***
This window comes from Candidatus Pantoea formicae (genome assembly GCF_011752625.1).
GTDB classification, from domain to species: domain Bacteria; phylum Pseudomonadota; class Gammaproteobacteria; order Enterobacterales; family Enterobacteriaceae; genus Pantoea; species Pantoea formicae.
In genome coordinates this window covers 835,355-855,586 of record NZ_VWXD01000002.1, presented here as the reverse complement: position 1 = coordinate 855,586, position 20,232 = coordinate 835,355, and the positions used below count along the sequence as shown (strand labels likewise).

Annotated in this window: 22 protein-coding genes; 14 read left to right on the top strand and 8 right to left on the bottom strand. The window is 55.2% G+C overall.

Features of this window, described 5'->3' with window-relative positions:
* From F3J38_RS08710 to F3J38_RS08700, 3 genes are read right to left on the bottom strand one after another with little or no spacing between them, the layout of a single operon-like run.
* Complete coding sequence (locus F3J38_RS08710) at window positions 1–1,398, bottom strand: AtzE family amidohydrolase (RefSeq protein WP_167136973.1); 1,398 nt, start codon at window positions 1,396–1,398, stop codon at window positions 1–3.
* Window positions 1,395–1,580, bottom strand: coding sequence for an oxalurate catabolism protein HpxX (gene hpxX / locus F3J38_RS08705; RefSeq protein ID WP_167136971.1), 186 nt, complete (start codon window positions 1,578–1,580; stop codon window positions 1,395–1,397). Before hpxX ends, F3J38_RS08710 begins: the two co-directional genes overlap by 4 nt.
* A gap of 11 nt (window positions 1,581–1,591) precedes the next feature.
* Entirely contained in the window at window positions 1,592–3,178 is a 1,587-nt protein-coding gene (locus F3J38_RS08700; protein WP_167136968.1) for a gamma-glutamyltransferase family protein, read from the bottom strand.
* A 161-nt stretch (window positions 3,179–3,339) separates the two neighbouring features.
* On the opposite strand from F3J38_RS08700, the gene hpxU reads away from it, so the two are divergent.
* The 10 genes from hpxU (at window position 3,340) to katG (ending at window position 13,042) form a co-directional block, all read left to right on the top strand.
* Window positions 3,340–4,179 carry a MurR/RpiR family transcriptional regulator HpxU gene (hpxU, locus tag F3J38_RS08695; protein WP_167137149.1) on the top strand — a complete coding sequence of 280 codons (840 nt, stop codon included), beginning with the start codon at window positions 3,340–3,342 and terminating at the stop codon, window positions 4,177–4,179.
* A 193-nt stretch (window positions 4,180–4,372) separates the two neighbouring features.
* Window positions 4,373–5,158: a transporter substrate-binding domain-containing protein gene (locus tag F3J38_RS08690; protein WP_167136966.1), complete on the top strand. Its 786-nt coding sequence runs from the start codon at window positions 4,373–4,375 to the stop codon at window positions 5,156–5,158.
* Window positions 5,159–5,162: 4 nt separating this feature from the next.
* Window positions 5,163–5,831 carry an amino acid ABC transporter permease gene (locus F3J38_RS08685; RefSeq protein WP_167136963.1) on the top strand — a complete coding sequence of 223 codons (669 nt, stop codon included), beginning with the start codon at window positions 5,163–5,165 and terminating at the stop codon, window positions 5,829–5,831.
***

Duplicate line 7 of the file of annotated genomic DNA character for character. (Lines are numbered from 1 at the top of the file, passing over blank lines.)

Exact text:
* Complete coding sequence (locus F3J38_RS08710) at window positions 1–1,398, bottom strand: AtzE family amidohydrolase (RefSeq protein WP_167136973.1); 1,398 nt, start codon at window positions 1,396–1,398, stop codon at window positions 1–3.